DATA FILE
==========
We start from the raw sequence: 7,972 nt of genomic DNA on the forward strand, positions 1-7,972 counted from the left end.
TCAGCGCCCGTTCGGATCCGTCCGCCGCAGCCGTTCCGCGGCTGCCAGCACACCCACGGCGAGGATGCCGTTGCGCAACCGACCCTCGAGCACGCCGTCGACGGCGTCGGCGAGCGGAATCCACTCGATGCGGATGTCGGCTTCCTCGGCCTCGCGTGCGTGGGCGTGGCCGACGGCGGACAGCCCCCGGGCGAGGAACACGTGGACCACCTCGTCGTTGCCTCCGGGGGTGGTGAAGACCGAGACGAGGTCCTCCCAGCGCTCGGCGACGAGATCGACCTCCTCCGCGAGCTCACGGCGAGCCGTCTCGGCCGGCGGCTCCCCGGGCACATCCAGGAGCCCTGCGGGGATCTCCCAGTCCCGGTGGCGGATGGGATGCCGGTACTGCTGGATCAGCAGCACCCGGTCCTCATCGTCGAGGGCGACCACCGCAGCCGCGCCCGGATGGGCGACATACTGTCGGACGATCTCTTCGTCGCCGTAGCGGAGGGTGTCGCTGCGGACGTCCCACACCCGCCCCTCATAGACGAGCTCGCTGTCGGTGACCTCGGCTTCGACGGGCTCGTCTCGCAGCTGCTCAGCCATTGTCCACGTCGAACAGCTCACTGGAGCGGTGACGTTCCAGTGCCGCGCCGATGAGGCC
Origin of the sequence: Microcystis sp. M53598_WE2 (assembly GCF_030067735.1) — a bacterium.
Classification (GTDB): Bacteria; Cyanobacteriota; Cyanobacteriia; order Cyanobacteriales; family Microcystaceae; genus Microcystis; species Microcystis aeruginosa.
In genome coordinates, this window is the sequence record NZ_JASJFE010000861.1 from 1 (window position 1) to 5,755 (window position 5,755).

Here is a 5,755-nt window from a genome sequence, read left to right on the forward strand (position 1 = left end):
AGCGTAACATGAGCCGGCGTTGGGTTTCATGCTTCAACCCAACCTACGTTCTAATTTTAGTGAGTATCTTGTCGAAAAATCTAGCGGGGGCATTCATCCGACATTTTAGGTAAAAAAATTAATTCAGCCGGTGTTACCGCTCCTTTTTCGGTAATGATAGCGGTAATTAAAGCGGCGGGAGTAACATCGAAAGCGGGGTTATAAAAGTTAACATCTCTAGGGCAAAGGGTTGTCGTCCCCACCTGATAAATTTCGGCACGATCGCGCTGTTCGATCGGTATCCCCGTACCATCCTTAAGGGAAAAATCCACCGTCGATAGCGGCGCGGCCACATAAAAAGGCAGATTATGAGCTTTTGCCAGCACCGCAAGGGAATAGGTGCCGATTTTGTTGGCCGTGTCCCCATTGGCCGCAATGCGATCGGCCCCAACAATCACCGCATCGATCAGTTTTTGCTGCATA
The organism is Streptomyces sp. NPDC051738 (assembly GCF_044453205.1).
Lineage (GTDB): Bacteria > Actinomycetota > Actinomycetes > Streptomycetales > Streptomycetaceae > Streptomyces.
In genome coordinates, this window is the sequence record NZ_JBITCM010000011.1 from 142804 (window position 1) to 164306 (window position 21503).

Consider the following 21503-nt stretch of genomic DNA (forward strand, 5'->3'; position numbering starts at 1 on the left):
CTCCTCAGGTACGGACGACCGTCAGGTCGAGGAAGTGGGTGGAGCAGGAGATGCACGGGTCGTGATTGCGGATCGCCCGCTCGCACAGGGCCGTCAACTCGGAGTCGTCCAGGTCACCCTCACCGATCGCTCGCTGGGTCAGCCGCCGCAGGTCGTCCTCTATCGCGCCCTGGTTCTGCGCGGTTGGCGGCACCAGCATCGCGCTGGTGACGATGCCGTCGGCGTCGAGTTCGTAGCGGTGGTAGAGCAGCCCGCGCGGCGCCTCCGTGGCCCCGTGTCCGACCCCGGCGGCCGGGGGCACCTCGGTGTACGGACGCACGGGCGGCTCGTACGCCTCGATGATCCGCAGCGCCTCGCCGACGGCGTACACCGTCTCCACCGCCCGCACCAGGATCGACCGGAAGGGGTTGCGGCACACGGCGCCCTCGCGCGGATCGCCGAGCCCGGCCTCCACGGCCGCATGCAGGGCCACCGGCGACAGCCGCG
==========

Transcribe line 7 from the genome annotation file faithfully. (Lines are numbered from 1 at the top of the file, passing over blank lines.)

AGCGTAACATGAGCCGGCGTTGGGTTTCATGCTTCAACCCAACCTACGTTCTAATTTTAGTGAGTATCTTGTCGAAAAATCTAGCGGGGGCATTCATCCGACATTTTAGGTAAAAAAATTAATTCAGCCGGTGTTACCGCTCCTTTTTCGGTAATGATAGCGGTAATTAAAGCGGCGGGAGTAACATCGAAAGCGGGGTTATAAAAGTTAACATCTCTAGGGCAAAGGGTTGTCGTCCCCACCTGATAAATTTCGGCACGATCGCGCTGTTCGATCGGTATCCCCGTACCATCCTTAAGGGAAAAATCCACCGTCGATAGCGGCGCGGCCACATAAAAAGGCAGATTATGAGCTTTTGCCAGCACCGCAAGGGAATAGGTGCCGATTTTGTTGGCCGTGTCCCCATTGGCCGCAATGCGATCGGCCCCAACAATCACCGCATCGATCAGTTTTTGCTGCATA